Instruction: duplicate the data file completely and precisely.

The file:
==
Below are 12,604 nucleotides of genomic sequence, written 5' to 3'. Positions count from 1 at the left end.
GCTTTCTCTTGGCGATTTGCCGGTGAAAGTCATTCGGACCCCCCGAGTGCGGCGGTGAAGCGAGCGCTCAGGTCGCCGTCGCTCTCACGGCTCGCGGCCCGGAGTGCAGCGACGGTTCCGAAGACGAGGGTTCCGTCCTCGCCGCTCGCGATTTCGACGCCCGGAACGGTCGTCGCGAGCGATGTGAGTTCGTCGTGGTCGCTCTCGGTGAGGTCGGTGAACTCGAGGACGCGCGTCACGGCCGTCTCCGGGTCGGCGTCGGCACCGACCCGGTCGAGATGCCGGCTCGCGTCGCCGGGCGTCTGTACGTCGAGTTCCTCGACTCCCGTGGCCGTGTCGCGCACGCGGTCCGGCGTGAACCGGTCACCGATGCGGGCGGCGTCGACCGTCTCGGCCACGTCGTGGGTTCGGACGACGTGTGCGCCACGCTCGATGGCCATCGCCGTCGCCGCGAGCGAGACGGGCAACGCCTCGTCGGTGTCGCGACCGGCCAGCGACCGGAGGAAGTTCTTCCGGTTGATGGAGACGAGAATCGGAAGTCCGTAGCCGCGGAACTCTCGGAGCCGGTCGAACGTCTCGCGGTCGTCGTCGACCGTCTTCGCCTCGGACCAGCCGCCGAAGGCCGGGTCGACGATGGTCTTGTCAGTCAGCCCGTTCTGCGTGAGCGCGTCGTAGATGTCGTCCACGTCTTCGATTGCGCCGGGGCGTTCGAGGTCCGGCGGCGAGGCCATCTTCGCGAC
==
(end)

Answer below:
Below are 12,604 nucleotides of genomic sequence, written 5' to 3'. Positions count from 1 at the left end.
GCTTTCTCTTGGCGATTTGCCGGTGAAAGTCATTCGGACCCCCCGAGTGCGGCGGTGAAGCGAGCGCTCAGGTCGCCGTCGCTCTCACGGCTCGCGGCCCGGAGTGCAGCGACGGTTCCGAAGACGAGGGTTCCGTCCTCGCCGCTCGCGATTTCGACGCCCGGAACGGTCGTCGCGAGCGATGTGAGTTCGTCGTGGTCGCTCTCGGTGAGGTCGGTGAACTCGAGGACGCGCGTCACGGCCGTCTCCGGGTCGGCGTCGGCACCGACCCGGTCGAGATGCCGGCTCGCGTCGCCGGGCGTCTGTACGTCGAGTTCCTCGACTCCCGTGGCCGTGTCGCGCACGCGGTCCGGCGTGAACCGGTCACCGATGCGGGCGGCGTCGACCGTCTCGGCCACGTCGTGGGTTCGGACGACGTGTGCGCCACGCTCGATGGCCATCGCCGTCGCCGCGAGCGAGACGGGCAACGCCTCGTCGGTGTCGCGACCGGCCAGCGACCGGAGGAAGTTCTTCCGGTTGATGGAGACGAGAATCGGAAGTCCGTAGCCGCGGAACTCTCGGAGCCGGTCGAACGTCTCGCGGTCGTCGTCGACCGTCTTCGCCTCGGACCAGCCGCCGAAGGCCGGGTCGACGATGGTCTTGTCAGTCAGCCCGTTCTGCGTGAGCGCGTCGTAGATGTCGTCCACGTCTTCGATTGCGCCGGGGCGTTCGAGGTCCGGCGGCGAGGCCATCTTCGCGAC